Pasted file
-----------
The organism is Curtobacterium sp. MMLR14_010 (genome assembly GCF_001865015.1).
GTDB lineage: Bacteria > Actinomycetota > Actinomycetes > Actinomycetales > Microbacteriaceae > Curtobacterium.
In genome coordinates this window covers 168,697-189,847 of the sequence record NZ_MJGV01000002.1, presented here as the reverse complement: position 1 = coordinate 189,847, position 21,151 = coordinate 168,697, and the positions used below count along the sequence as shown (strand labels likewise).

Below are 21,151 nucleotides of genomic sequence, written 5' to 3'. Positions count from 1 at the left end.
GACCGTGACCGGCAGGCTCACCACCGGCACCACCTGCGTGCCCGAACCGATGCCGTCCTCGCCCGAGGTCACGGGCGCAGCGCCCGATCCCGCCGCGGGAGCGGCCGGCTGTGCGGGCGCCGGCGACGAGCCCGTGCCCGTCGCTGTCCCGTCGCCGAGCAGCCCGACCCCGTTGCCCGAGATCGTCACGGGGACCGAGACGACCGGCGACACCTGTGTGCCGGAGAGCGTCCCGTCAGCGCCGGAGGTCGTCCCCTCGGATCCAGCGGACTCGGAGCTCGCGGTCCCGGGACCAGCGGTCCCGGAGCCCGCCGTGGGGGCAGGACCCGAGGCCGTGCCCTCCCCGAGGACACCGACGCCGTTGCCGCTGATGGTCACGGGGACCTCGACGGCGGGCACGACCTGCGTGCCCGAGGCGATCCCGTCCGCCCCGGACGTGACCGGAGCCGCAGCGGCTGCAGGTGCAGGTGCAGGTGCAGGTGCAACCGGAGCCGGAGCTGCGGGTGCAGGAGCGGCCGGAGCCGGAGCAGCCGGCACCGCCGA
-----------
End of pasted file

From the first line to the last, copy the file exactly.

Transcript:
The organism is Curtobacterium sp. MMLR14_010 (genome assembly GCF_001865015.1).
GTDB lineage: Bacteria > Actinomycetota > Actinomycetes > Actinomycetales > Microbacteriaceae > Curtobacterium.
In genome coordinates this window covers 168,697-189,847 of the sequence record NZ_MJGV01000002.1, presented here as the reverse complement: position 1 = coordinate 189,847, position 21,151 = coordinate 168,697, and the positions used below count along the sequence as shown (strand labels likewise).

Below are 21,151 nucleotides of genomic sequence, written 5' to 3'. Positions count from 1 at the left end.
GACCGTGACCGGCAGGCTCACCACCGGCACCACCTGCGTGCCCGAACCGATGCCGTCCTCGCCCGAGGTCACGGGCGCAGCGCCCGATCCCGCCGCGGGAGCGGCCGGCTGTGCGGGCGCCGGCGACGAGCCCGTGCCCGTCGCTGTCCCGTCGCCGAGCAGCCCGACCCCGTTGCCCGAGATCGTCACGGGGACCGAGACGACCGGCGACACCTGTGTGCCGGAGAGCGTCCCGTCAGCGCCGGAGGTCGTCCCCTCGGATCCAGCGGACTCGGAGCTCGCGGTCCCGGGACCAGCGGTCCCGGAGCCCGCCGTGGGGGCAGGACCCGAGGCCGTGCCCTCCCCGAGGACACCGACGCCGTTGCCGCTGATGGTCACGGGGACCTCGACGGCGGGCACGACCTGCGTGCCCGAGGCGATCCCGTCCGCCCCGGACGTGACCGGAGCCGCAGCGGCTGCAGGTGCAGGTGCAGGTGCAGGTGCAACCGGAGCCGGAGCTGCGGGTGCAGGAGCGGCCGGAGCCGGAGCAGCCGGCACCGCCGA